I was recently in Nashville to visit our new granddaughter and family and attended a Nashville Sounds Pacific Coast League game at First Tennessee Park. If you don’t consider Nashville to be on the Pacific Coast you were probably good in geography in school.
During the game they had one of those races around the ballpark that have become so popular. I think it started in Milwaukee where they had the “Racing Sausages” at Miller Park. They debuted in the early ‘90s and were a big hit.
The sausages became so popular other parks copied the idea. For example, Cleveland has racing condiments(mustard, ketchup and onions) and Pittsburgh has the racing pirogues, a mash potato and meat sandwich popular in the area.
Washington took it a step farther with the “Racing Presidents” at the Nationals games. Dressed in period style, the presidents have big foam heads and they’re quite popular. Abe Lincoln, George Washington, Thomas Jefferson and Teddy Roosevelt have been staples of the race and in the last couple years William Taft has joined in. Herbert Hoover and Calvin Coolidge also raced in past seasons but have since been retired. Rumor has it Donald Trump may soon join the racing presidents and that several Russian underworld characters have been enlisted to help him win.
At the Nashville I attended they had country singers racing around the ballpark. Cartoonish characters representing Johnny Cash, George Jones and Reba McIntire raced in the middle of the fifth inning while some classic country song wailed on the public address system.
And that got me thinking. If Milwaukee can race wieners, Washington can race presidents and Nashville can race country singers, why can’t we have a race every night right here in Salem? I think we should.
We can take some of Salem’s finest from our history of excellence and find someone to make costumes that resemble these citizens. I propose Jim Taliaferro, Carey Harveycutter and Charlie Hammersley figures would make great subjects for a nightly race, held while the grounds crew is grooming the infield at mid-game.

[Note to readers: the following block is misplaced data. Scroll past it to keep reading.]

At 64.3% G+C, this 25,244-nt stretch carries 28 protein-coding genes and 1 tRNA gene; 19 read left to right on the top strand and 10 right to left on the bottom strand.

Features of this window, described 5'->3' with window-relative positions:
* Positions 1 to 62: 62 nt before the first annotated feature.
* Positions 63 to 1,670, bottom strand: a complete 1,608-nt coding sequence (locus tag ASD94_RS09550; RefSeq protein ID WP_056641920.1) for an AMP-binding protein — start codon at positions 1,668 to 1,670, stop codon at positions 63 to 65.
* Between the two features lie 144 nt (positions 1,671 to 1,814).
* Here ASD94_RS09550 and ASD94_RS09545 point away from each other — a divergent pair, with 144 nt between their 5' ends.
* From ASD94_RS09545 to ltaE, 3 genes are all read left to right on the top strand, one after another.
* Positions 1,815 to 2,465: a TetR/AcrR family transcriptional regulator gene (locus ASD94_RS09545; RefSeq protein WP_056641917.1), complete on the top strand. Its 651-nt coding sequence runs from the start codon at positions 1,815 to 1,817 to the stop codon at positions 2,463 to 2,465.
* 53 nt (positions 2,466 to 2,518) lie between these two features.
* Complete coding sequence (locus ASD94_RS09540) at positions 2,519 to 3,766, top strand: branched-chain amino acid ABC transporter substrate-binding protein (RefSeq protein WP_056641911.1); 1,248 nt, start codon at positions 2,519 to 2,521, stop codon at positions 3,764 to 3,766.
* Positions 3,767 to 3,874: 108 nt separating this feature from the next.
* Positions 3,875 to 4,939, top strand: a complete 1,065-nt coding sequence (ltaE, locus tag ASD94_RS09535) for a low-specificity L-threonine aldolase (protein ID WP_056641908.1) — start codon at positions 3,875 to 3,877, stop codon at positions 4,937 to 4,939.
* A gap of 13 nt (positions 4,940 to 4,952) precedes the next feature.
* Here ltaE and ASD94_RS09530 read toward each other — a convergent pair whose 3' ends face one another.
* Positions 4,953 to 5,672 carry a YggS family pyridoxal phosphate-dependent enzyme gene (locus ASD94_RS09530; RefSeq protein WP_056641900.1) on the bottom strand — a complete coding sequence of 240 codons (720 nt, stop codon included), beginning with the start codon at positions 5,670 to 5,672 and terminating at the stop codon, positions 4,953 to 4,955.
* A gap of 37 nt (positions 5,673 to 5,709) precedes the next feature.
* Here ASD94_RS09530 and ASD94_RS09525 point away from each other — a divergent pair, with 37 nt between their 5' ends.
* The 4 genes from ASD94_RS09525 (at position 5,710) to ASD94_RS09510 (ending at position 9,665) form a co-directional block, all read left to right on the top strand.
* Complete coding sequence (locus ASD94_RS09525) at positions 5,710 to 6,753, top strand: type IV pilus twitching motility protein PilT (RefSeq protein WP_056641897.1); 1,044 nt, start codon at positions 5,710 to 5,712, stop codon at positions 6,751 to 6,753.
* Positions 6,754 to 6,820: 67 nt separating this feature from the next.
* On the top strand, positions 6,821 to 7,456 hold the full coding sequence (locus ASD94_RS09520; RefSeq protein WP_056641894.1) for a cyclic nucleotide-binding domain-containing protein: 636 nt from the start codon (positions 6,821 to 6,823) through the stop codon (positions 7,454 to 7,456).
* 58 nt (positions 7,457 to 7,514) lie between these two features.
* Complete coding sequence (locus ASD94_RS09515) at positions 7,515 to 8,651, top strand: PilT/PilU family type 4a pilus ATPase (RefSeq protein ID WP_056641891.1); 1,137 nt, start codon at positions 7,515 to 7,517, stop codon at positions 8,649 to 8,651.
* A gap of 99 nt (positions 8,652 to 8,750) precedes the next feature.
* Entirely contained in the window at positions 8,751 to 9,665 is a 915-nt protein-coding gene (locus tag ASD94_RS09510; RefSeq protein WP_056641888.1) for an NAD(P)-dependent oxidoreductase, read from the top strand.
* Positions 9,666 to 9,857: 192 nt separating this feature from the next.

It would be great. They could play “Salem born” over the public address system and people would look forward to the race every night, much like the wieners and the presidents.
Who else would you like to see in there? Let me know, and maybe the Red Sox would consider it.
PLAYER OUTLASTS STADIUM
Here’s something I came up recently that I found interesting. Major League pitcher Bartolo Colon out-lasted Atlanta’s last baseball stadium.
It’s true, not fake news. Turner Field was reconfigured after the 1996 Olympics and opened for Major League baseball in 1997. It remained the home of the Braves through the 2016 season, with the final game being played on October 2 of last year. This year the Braves moved into the new SunTrust Park.
Colon made his major league debut on April 4, 1997, pitching for the Cleveland Indians against the Angels. That was the same week Turner Field opened for baseball and Colon is still taking the ball in big league games. Ironically, he’s now pitching for the Braves. He’ll be 44 next Wednesday, May 24, and through last week he was 1-4 with a not so sterling 7.22 ERA. But he’s still in the big leagues, and Turner Field is not.
Here’s another interesting note. Colon pitched for Kinston in the Carolina League in 1995, where he won 13 games and posted a 1.96 earned run average, earning the CL Pitcher of the Year award. Colon was shut down with a bruised elbow on August 1 of that year and a week later Salem Memorial Ballpark (then known as Salem Memorial Stadium) opened on August 7 of 1995. So, as far as I can tell, Colon is the last player to have played a Carolina League game at Kiwanis Field (then Salem Municipal) who is still in the big leagues.
And, strange as it seems, Turner Field opened AFTER our ballpark and it’s already been replaced.
Makes you appreciate Wrigley Field and Fenway Park, doesn’t it?
Here’s something I never heard before that a friend pointed out to me the other day. He said the Atlanta Braves tomahawk logo was designed by a VMI graduate who put “VMI” in the logo.
Upon further examination, it looks to be true. The handle of the tomahawk is attached by what looks to be a substance that spells out “VMI” when you look closely. The “M” and the “I” sort of run together, but it sure looks like VMI to me.
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